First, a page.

He becomes sporadically poetic (as he has a few times in the past):
[O]ur information regarding [the migration of the Umbrians] comes to us like the sound of bells from a town that has been sunk in the sea.
Does that mean that it doesn’t come to us at all? At any rate, he reiterates the dubious reasoning he used before, namely that the Sabellians were latecomers because they dwelt in the mountains, yet later, while discussing the Dorians, talks of their reluctance to change their way of life, comfortable in the mountains. It never occurred to Mommsen that the Sabellians may have been mountain people from the beginning.
(I jotted a note about an old Greek professor of mine who made a big point about his countrymen always settling near the sea. He said you rarely find them in the plain states because of the Greek psychology. No matter what they do for a living, they’re still sea people.)
I was fascinated to learn again what Mommsen didn’t know: he discusses inscriptions recently discovered near Falerii that bear a resemblance to Old Latin, and I immediately recognized the language as Faliscan. It makes it clear that especially in these conjectural chapters there’s a lot of new evidence that would change Mommsen’s picture.
Ultimately what we take away from his treatment of the Sabellians is that of the major branches, the Umbrians seem to have been beaten down by conflicts with the Etruscans until they were eventually Latinized, that the Sabines lived securely and uneventfully in the mountains, and that the Samnites were to the east of Italy what the Latins were to the west.
Where they fell short was that they lacked a Rome. And this tells us something more about Mommsen’s view of great nations: part of their downfall was that they were defensive, rather than aggressive, like the Romans. For Mommsen great nations seek power and expansion.
His note on the Tarquins is worth repeating: even allowing for a king of Etruscan lineage, there’s no reason to assume Etruscan hegemony.
(Read Mommsen 1.9 online.)
Especially in light of the note on Faliscan, you can be sure that his information about the Etruscans is out of date. The one constant is that no one knows where they (ultimately) came from or how the language fits (if it does) into any of the world’s language families. For example, while some people consider it controversial, the Etruscans were probably descended from the Villanovan civilization in the same way that the Greeks of the historical period were descended from the Mycenaeans. The so-called Villanovan culture, though, was as recently discovered as Faliscan, so Mommsen may be excused.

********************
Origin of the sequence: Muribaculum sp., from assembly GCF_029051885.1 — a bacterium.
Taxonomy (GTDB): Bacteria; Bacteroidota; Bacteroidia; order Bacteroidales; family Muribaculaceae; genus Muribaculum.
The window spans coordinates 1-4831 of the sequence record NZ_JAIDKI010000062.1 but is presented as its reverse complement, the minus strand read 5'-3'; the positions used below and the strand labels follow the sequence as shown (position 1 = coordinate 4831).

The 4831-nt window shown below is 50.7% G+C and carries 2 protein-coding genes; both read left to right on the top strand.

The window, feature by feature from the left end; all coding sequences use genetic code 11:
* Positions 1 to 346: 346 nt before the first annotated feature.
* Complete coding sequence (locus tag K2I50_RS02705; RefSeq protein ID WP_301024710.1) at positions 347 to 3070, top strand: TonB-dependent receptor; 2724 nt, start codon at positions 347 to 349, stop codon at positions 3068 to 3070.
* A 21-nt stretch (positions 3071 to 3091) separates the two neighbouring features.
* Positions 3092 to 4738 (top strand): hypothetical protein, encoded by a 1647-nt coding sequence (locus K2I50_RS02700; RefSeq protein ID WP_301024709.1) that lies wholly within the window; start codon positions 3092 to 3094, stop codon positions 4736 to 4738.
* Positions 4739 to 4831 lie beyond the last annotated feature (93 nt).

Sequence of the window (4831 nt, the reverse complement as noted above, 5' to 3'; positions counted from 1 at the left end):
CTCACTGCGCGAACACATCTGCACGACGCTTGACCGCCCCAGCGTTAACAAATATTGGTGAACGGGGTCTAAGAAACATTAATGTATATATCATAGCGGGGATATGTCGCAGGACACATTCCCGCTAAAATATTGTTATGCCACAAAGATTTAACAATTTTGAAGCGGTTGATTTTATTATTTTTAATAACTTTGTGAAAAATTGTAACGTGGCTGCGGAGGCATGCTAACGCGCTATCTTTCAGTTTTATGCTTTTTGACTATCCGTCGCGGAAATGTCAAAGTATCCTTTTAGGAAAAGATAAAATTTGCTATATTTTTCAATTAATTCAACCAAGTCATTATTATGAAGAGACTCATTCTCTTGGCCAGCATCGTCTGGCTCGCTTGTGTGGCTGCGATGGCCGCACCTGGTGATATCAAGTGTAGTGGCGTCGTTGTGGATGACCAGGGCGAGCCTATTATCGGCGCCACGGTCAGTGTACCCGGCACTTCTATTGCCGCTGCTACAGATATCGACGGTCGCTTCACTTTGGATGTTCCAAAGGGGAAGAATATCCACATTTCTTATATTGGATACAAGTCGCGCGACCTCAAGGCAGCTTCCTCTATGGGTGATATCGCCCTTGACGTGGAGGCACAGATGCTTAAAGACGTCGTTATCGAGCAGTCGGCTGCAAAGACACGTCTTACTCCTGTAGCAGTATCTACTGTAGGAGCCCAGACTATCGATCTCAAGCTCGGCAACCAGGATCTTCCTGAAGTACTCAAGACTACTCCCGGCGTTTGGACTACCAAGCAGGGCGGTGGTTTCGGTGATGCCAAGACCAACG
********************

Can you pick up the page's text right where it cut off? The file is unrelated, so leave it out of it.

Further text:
I noted a strange statement on the accent of Etruscan that claimed that it was the same as Latin, namely that it was thrust back to the first syllable, but the Latin accent in polysyllabic words falls on the antepenult unless the penult is long.
(Read Mommsen 1.10 online.)
He brings up an important point that I try to remind students of, namely that the dawn of Roman history was the full light of day for other cultures. Too often people have difficulty seeing how ancient civilizations stand in relation to one another. They have no sense of historical perspective, and this sort of image can be helpful.
Beyond that, and the lists of settlements (and discussions of ‘mongrel people’ again, and the ‘indolent’ Achaeans who stand in contrast to the Romans), Mommsen goes to great pains to show how the Greeks had no real part in the history of Italy. Yet in the process a very different story emerges: the conflicts of the Greeks with the Carthaginians and their Etruscan allies, and the relative Roman neutrality secured their position and later emergence.
But without the Greeks, who’s to say the Carthaginians wouldn’t have taken the south of Italy, hedged in the Romans against Etruria, and changed the course of history?